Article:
||Issue No. 209||20 February 2004|
Regions To Be Cheerful
Interview: Trading in Principle
Unions: While We Were Away
Politics: Follow the Leader
Bad Boss: Safety Recidivist Fingered
Economics: Casualisation Shrouded In Myths
History: Worker Control Harco Style
Review: Other Side Of The Harbour
A Casual Affair
Latham Is A Bad Man
Letters to the Editor
Despite the fact that more than 10,000 innocent civilians were killed in the attack on Iraq, Australian PM, John HoWARd says he has „no regrets‰ and never will. Howard should be in no doubt about his popularity as opinion polls at home show he still has 51% support. But in reality, world opinion is against him. Billions of people, including world leaders, recognise the attack on Iraq was wrong; and he must be held accountable ˜ the world must never forgive or forget.
Howard lied about weapons of mass destruction; he lied about Iraq being an imminent threat and he continues to lie.
Australian involvement in the attack has been downplayed, but it should not be underestimated. Although only 2000 Australian troops took part, Australian airplanes dropped 46,000kgs. Ironically, Australians managed to target 3000 sites for bombing, but could not even identify one site used for weapons of mass destruction.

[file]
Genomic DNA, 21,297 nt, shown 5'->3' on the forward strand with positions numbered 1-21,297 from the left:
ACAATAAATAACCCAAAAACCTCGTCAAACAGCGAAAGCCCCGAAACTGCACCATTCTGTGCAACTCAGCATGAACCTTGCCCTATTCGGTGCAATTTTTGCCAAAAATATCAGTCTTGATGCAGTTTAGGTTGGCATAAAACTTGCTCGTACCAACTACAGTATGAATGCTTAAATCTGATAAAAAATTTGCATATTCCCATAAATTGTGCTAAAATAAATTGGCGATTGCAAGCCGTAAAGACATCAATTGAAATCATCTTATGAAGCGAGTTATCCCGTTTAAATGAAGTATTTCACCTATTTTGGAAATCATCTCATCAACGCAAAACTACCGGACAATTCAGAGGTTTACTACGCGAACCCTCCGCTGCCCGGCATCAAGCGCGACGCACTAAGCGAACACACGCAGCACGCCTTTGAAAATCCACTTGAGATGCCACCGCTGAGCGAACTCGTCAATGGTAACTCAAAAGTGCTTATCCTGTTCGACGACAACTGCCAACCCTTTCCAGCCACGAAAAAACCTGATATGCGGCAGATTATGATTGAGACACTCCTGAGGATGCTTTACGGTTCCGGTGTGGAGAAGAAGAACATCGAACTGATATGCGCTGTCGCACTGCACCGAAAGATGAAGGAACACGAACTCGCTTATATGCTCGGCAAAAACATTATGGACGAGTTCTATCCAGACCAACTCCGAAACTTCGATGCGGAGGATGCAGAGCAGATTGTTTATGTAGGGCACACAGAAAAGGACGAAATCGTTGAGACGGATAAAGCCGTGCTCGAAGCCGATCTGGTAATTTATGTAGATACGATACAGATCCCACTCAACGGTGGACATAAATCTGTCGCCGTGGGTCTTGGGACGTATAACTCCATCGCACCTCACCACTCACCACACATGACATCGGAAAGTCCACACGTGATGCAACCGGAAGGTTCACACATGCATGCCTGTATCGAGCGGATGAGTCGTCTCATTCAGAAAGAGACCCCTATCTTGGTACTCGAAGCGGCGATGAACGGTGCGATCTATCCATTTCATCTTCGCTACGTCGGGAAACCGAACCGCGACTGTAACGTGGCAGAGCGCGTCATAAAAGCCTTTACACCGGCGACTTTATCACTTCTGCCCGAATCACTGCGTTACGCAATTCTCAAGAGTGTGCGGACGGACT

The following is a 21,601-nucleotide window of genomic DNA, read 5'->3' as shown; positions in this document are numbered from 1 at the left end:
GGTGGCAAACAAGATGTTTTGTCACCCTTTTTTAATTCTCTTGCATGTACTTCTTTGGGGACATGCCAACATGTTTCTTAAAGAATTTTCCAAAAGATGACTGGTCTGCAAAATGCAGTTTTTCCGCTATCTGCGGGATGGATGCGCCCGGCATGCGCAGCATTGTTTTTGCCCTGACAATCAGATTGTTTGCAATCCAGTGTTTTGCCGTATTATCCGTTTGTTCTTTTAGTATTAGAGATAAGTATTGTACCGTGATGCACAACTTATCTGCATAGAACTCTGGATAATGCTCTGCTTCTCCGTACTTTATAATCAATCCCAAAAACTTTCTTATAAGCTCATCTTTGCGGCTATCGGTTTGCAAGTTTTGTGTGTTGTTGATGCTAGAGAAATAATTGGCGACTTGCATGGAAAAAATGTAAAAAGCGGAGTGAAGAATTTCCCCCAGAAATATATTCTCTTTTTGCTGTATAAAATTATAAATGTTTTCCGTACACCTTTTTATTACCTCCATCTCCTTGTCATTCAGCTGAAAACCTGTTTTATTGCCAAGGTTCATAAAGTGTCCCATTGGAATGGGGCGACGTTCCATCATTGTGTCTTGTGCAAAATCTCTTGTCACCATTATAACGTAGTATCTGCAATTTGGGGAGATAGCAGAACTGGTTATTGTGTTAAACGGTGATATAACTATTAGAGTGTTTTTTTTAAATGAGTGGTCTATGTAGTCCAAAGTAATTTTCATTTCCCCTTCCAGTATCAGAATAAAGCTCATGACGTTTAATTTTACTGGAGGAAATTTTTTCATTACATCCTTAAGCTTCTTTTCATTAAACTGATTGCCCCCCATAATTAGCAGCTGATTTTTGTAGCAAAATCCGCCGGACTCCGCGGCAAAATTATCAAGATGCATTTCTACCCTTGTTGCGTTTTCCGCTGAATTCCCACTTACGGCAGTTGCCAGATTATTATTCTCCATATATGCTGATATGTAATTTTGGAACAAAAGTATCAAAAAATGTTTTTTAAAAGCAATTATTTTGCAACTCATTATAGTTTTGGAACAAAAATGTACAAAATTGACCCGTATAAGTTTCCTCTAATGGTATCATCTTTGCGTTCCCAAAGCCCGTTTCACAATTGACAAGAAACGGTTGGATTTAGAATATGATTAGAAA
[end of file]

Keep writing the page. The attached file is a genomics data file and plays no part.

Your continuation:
But it is not enough to call the war a „mistake‰. Because Australia has ratified the International Criminal Court (ICC), John Howard can and should indeed be held accountable and tried by the ICC.
Under the precedent set by the US in the Nuremberg trials after World War II, belligerents like Howard could be charged with a variety of crimes including war of aggression, crimes against peace and crimes against humanity.
The Australian administration is now trying to cover up its lies and deceptions. The Australian media has tried to portray our troops as heroes, but it has been difficult to convince the public that they deserve medals for an attack where most of those killed were women and children.
March 20th is the anniversary of the attack on Iraq and I encourage all those who marched against the war to attend memorial services and marches in respect for the innocent Iraq victims.
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